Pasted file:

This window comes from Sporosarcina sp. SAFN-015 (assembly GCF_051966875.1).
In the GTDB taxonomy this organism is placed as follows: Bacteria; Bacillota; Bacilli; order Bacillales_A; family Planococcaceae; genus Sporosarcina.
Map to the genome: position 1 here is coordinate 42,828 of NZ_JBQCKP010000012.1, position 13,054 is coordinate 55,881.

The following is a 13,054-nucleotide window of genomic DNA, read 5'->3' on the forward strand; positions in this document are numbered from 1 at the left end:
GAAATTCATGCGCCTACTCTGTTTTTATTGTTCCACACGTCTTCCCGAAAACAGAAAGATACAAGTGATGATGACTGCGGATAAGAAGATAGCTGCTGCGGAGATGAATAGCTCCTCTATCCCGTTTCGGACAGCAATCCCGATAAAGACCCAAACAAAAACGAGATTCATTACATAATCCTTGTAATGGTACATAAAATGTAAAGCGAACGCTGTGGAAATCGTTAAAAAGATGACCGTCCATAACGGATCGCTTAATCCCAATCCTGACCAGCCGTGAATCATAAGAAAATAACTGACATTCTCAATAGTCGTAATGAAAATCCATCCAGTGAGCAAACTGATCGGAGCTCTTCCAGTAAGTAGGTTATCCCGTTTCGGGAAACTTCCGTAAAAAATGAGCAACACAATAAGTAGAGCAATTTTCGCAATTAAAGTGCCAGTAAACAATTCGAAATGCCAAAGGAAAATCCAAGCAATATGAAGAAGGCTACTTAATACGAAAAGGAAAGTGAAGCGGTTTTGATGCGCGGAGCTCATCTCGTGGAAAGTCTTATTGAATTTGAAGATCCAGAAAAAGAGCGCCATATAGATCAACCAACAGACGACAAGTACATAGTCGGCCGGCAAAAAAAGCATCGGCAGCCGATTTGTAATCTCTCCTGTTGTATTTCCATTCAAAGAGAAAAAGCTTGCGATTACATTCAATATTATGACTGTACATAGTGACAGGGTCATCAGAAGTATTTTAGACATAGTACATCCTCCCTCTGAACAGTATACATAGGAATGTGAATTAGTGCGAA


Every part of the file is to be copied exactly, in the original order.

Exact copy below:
This window comes from Sporosarcina sp. SAFN-015 (assembly GCF_051966875.1).
In the GTDB taxonomy this organism is placed as follows: Bacteria; Bacillota; Bacilli; order Bacillales_A; family Planococcaceae; genus Sporosarcina.
Map to the genome: position 1 here is coordinate 42,828 of NZ_JBQCKP010000012.1, position 13,054 is coordinate 55,881.

The following is a 13,054-nucleotide window of genomic DNA, read 5'->3' on the forward strand; positions in this document are numbered from 1 at the left end:
GAAATTCATGCGCCTACTCTGTTTTTATTGTTCCACACGTCTTCCCGAAAACAGAAAGATACAAGTGATGATGACTGCGGATAAGAAGATAGCTGCTGCGGAGATGAATAGCTCCTCTATCCCGTTTCGGACAGCAATCCCGATAAAGACCCAAACAAAAACGAGATTCATTACATAATCCTTGTAATGGTACATAAAATGTAAAGCGAACGCTGTGGAAATCGTTAAAAAGATGACCGTCCATAACGGATCGCTTAATCCCAATCCTGACCAGCCGTGAATCATAAGAAAATAACTGACATTCTCAATAGTCGTAATGAAAATCCATCCAGTGAGCAAACTGATCGGAGCTCTTCCAGTAAGTAGGTTATCCCGTTTCGGGAAACTTCCGTAAAAAATGAGCAACACAATAAGTAGAGCAATTTTCGCAATTAAAGTGCCAGTAAACAATTCGAAATGCCAAAGGAAAATCCAAGCAATATGAAGAAGGCTACTTAATACGAAAAGGAAAGTGAAGCGGTTTTGATGCGCGGAGCTCATCTCGTGGAAAGTCTTATTGAATTTGAAGATCCAGAAAAAGAGCGCCATATAGATCAACCAACAGACGACAAGTACATAGTCGGCCGGCAAAAAAAGCATCGGCAGCCGATTTGTAATCTCTCCTGTTGTATTTCCATTCAAAGAGAAAAAGCTTGCGATTACATTCAATATTATGACTGTACATAGTGACAGGGTCATCAGAAGTATTTTAGACATAGTACATCCTCCCTCTGAACAGTATACATAGGAATGTGAATTAGTGCGAA